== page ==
Everyone wants to be the best, so outrageous claims of supremacy are as old as time. In IT, these claims often revolve around synthetic benchmarks chosen to highlight a system’s performance. Buyers have grown wary of these claims, smartly asking to try before they buy. But predictability is even more important than real-world testing, and this is particularly difficult for storage systems to achieve.
Jingle Bells and Benchmarks
Have you ever listened to the lyrics of the classic holiday song, “Jingle Bells”? It’s a drag racing song from back in the horse-and-sled days. The subject, a young man, wipes out with his girl and gets laughed at by his rivals. But the narrator has some advice: “Just get a bobtailed bay/two forty as his speed/hitch him to an open sleigh/and crack! you’ll take the lead.” Get a faster horse and a lighter sled to impress the ladies!
Just like that young man, every storage company wants to take the performance lead against his rivals. And just like him, they will spare no expense to rig the contest. The easiest way to brag with benchmarks is to match it to the particular quirks of your system, pick the best result, and only report that. And make sure the system is empty and features like deduplication are turned off. Who cares if “your mileage may vary”?
I’ve been guilty of cheering for top-speed benchmark results in the past, happy to report “million IOPS” claims and raw throughput numbers. But I’ve always tried to emphasize that these top-speed numbers only show one aspect of performance. Run a real workload against a system and you’ll usually get a more realistic idea of system performance.
For the last few years, hybrid and all-flash arrays have been the bobtailed bays bedeviling the old nags of the storage industry. And some of them are pretty fast indeed, even with real-world applications running!
But these systems often have serious issues maintaining top performance over time. Many slow down as the capacity fills up, and processes like garbage collection, rebalancing, and deduplication can cause serious intermittent performance hiccups. Then there’s the crunch caused by resource contention in scale-up and clustered systems. It’s really tough to know how a system will perform over time!
The same issues affected disk-based systems, but those had less potential performance so developers added less conflicting demands. Most were designed to wring out maximum IOPS from the (slow) disks so activities like rebalancing and deduplication were relegated to occasional/post-process status. The difference is that systems flush with flash are increasingly putting all this in-line and leaving it on all the time.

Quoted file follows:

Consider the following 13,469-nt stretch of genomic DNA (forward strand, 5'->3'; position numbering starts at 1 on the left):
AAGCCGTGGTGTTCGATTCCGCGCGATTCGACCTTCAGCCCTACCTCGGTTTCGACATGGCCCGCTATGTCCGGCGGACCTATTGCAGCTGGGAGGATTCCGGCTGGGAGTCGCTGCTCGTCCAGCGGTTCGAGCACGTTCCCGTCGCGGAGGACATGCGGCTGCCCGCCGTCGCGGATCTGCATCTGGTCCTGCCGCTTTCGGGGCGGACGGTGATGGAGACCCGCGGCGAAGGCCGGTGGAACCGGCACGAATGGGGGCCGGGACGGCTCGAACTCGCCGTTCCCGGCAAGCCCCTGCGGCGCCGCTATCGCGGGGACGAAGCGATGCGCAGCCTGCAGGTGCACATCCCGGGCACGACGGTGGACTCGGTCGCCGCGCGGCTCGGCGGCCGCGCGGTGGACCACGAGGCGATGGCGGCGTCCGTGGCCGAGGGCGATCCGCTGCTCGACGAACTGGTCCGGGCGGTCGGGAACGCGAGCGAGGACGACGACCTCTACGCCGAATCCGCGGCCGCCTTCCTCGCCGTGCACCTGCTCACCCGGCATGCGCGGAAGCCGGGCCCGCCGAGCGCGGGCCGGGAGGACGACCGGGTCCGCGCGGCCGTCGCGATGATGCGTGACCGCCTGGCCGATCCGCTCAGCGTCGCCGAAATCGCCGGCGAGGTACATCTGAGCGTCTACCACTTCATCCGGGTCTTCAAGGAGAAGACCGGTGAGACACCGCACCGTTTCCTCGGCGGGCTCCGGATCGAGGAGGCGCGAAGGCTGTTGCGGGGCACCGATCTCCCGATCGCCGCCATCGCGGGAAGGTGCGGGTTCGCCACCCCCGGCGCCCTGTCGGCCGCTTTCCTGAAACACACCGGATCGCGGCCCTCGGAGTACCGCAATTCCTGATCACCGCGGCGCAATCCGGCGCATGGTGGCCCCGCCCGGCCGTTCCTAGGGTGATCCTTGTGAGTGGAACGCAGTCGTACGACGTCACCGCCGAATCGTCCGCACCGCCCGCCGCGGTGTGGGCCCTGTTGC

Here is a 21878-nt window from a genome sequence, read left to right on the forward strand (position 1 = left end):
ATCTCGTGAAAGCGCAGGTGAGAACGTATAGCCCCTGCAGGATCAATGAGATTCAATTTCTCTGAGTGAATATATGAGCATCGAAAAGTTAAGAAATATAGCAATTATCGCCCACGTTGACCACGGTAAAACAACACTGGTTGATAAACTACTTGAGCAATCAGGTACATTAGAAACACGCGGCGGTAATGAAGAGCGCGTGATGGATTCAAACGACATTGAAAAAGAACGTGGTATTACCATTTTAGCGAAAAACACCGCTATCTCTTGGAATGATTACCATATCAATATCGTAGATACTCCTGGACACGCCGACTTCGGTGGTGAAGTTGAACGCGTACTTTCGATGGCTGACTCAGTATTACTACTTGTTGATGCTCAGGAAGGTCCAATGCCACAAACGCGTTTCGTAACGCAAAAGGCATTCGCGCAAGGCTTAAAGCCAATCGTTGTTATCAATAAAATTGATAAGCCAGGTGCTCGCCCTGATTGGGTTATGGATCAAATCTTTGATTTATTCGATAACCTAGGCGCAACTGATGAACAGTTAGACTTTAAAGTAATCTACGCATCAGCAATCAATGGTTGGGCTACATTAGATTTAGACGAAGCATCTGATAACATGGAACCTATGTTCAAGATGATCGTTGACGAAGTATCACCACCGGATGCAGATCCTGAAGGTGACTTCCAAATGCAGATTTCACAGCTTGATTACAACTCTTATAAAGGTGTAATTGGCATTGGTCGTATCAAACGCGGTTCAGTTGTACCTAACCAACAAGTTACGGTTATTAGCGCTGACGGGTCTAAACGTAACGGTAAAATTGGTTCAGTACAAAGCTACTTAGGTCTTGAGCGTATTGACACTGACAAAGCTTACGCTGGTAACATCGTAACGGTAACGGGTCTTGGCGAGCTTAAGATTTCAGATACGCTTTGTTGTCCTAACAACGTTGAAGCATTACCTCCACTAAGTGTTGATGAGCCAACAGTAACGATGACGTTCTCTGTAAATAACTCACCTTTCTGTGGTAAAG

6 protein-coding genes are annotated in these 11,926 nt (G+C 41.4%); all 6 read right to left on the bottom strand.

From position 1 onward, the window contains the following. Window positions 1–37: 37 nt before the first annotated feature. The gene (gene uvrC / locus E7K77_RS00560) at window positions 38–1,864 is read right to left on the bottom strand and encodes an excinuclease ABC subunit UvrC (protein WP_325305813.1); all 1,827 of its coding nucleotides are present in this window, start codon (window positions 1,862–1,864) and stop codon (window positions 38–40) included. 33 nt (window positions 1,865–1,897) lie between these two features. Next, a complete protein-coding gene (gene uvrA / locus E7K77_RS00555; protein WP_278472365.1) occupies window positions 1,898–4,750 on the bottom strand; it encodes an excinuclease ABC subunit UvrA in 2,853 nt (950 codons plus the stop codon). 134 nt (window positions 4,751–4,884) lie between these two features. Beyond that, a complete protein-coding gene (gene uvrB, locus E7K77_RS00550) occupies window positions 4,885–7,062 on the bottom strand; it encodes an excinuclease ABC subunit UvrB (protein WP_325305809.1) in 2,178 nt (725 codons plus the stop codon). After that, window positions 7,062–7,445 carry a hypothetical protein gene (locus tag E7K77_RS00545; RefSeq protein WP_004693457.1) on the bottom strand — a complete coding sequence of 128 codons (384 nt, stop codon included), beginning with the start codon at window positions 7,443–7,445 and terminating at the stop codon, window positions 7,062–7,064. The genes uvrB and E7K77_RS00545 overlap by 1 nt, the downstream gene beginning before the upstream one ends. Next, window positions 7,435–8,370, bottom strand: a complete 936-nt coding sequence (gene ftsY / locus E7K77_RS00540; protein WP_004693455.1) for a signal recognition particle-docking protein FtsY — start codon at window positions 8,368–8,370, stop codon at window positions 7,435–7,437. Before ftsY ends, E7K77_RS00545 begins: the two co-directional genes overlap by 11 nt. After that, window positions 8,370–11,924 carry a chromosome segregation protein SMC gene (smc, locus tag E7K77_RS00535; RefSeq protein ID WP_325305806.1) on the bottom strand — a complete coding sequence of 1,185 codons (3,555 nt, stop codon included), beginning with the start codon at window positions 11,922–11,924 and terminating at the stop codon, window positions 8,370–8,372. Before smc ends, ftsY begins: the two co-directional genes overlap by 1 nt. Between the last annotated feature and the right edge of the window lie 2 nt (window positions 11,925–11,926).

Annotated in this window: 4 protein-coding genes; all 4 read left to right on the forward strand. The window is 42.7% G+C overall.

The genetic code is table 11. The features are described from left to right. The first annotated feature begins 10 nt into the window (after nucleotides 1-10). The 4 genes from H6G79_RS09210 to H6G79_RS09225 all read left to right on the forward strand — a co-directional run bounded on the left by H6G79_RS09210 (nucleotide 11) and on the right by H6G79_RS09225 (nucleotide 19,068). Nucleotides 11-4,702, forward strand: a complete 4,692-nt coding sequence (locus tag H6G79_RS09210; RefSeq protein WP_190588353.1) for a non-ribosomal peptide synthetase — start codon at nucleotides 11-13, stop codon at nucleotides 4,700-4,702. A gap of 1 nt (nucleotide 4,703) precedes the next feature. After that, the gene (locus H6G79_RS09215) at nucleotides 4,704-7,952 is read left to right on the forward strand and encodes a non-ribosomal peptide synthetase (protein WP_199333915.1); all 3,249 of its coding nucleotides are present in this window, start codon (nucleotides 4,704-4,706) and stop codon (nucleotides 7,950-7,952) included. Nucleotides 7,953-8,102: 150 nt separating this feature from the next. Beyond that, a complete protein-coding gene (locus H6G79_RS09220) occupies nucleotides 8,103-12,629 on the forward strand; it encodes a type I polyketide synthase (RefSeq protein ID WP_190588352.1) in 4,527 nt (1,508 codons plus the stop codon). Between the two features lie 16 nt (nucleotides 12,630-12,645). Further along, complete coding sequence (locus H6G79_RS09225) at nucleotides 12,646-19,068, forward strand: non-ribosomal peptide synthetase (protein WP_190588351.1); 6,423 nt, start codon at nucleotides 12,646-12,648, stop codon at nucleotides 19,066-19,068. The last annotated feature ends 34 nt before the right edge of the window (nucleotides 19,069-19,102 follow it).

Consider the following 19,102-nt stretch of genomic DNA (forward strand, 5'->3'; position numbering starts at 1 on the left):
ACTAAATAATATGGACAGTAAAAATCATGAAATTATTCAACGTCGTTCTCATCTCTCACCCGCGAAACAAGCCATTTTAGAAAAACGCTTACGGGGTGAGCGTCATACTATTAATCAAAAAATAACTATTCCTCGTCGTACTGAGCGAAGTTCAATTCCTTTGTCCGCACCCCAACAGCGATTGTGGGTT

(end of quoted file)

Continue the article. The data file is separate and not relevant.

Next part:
That’s why I’m more impressed by systems that can guarantee a predictable quality of service than those that boast maximum IOPS. Companies like SolidFire offer performance guarantees even as the system scales out, and this more than offsets their somewhat modest claims. Reborn NexGen Storage is another company with serious quality of service credentials – it was core to their original design! And consistent performance is a big part of Pure Storage’s all-flash pitch as well.
Flash devices have issues with performance consistency, too. SSDs have their own inline data massaging techniques, and most have garbage collection or trim processes that can ruin performance intermittently. And once you get into the world of ultra-high performance, PCIe bus and chipset contention can come into play, according to Diablo Systems.
We can’t accept benchmarks at face value, but we must also be careful when constructing real-world performance tests. Fill up the array and let it run for a while and you might see performance-sapping processes interrupting your baseline performance plateau. Just another thing to look for in storage!
Disclaimer: Just about every storage company has done business with me as part of Tech Field Day, and Foskett Services has been involved in custom projects with NexGen, Fusion-io, and Diablo. Plus SolidFire gave me great beer. None of this had any influence in my writing this article, however.